An empirical investigation of trading on asymmetric information and heterogeneous prior beliefs
ABSTRACT The purpose of this study is to identify and analyze inter-temporal trading patterns attributable to informed trading. Recent theoretical models posit that heterogeneous prior beliefs provide a source of trading volume in addition to the commonly accepted trading motives of liquidity and asymmetric information. After separating informed from uninformed trading using the estimation procedure of Easley et al. [Journal of Finance 51 (1996) 1405], we test for the presence of trading on heterogeneous beliefs as opposed to asymmetric information. The empirical findings confirm the existence of trading on heterogeneous prior beliefs and generally support the inter-temporal patterns proposed by Wang [Journal of Financial Markets 1 (1998) 321].
Article: Market Efficiencies and Market Risks[show abstract] [hide abstract]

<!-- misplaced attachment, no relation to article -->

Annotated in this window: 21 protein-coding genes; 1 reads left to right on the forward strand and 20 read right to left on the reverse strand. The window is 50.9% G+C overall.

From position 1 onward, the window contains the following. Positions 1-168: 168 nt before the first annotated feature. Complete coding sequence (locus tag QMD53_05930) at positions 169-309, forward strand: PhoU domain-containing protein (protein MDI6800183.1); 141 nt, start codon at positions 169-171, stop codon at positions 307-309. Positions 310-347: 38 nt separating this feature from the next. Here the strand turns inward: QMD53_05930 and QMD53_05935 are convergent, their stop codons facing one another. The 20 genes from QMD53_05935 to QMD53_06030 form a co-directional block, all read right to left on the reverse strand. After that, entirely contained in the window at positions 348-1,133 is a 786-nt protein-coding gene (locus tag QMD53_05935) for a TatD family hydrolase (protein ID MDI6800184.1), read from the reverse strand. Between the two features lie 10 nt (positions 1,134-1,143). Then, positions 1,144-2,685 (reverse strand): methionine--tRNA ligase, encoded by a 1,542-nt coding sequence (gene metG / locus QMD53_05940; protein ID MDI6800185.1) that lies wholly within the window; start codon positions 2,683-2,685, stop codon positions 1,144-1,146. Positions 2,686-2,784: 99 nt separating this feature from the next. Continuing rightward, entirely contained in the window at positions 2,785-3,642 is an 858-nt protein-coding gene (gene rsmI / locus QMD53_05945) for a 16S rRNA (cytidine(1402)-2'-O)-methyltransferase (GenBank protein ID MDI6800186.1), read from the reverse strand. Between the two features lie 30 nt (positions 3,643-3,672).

ABSTRACT: Numerous papers constructed or simulated financial markets at an agent level, aiming to explain the non-stationarity of price processes. All such papers agree that the heterogeneity of agents and of pricing models creates a dynamics in terms of pricing models used that explains not only the non-stationarity of price processes, but also stylised facts such as bubbles and fat tails. However, all these results issue from very specific parametric set-ups, and even if multiple approaches confirm it, there is no proof of the aforementioned results outside of such specifications. By modeling agents as black boxes that receive information that they transform into an output information, information according to which they then act upon the financial market, we show that the diversity of agents is directly associated to the resulting quality of the information efficiency of the market : homogenous agents lead to good information propagation but poor information aggregation by the price, while heterogenous agents lead to good information aggregation but poor information propagation. This difference in quality of efficiency explains, outside of any parametric model, the dynamics of the number of different pricing models used within artificial stock markets.